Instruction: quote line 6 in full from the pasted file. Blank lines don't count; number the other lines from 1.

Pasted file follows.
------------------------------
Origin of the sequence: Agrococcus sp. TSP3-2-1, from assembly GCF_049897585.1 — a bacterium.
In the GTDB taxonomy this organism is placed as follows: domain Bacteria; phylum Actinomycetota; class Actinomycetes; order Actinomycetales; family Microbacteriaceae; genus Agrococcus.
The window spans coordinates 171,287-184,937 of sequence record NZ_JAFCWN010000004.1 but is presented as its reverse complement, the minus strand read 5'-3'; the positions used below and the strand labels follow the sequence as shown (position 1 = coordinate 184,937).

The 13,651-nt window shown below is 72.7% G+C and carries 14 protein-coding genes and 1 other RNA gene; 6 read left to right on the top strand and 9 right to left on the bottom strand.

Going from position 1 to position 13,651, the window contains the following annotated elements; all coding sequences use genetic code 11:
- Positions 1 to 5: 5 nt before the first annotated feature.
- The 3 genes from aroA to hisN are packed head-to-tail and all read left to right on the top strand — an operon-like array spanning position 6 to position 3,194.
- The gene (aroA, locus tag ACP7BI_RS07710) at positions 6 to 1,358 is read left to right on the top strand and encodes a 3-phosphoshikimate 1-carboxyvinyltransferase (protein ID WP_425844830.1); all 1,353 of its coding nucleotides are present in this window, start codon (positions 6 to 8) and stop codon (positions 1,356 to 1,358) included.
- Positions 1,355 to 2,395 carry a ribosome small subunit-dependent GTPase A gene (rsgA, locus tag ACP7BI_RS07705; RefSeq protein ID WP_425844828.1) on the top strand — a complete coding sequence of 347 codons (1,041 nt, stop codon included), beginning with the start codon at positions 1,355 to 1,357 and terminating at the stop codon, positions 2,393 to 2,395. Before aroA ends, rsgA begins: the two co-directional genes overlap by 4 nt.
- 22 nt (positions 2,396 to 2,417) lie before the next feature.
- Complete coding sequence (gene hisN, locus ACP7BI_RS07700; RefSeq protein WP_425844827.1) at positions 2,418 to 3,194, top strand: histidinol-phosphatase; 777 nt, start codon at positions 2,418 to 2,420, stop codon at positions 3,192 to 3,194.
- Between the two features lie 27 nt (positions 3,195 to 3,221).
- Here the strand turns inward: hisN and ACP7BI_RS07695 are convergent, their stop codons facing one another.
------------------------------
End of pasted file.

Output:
- Positions 1 to 5: 5 nt before the first annotated feature.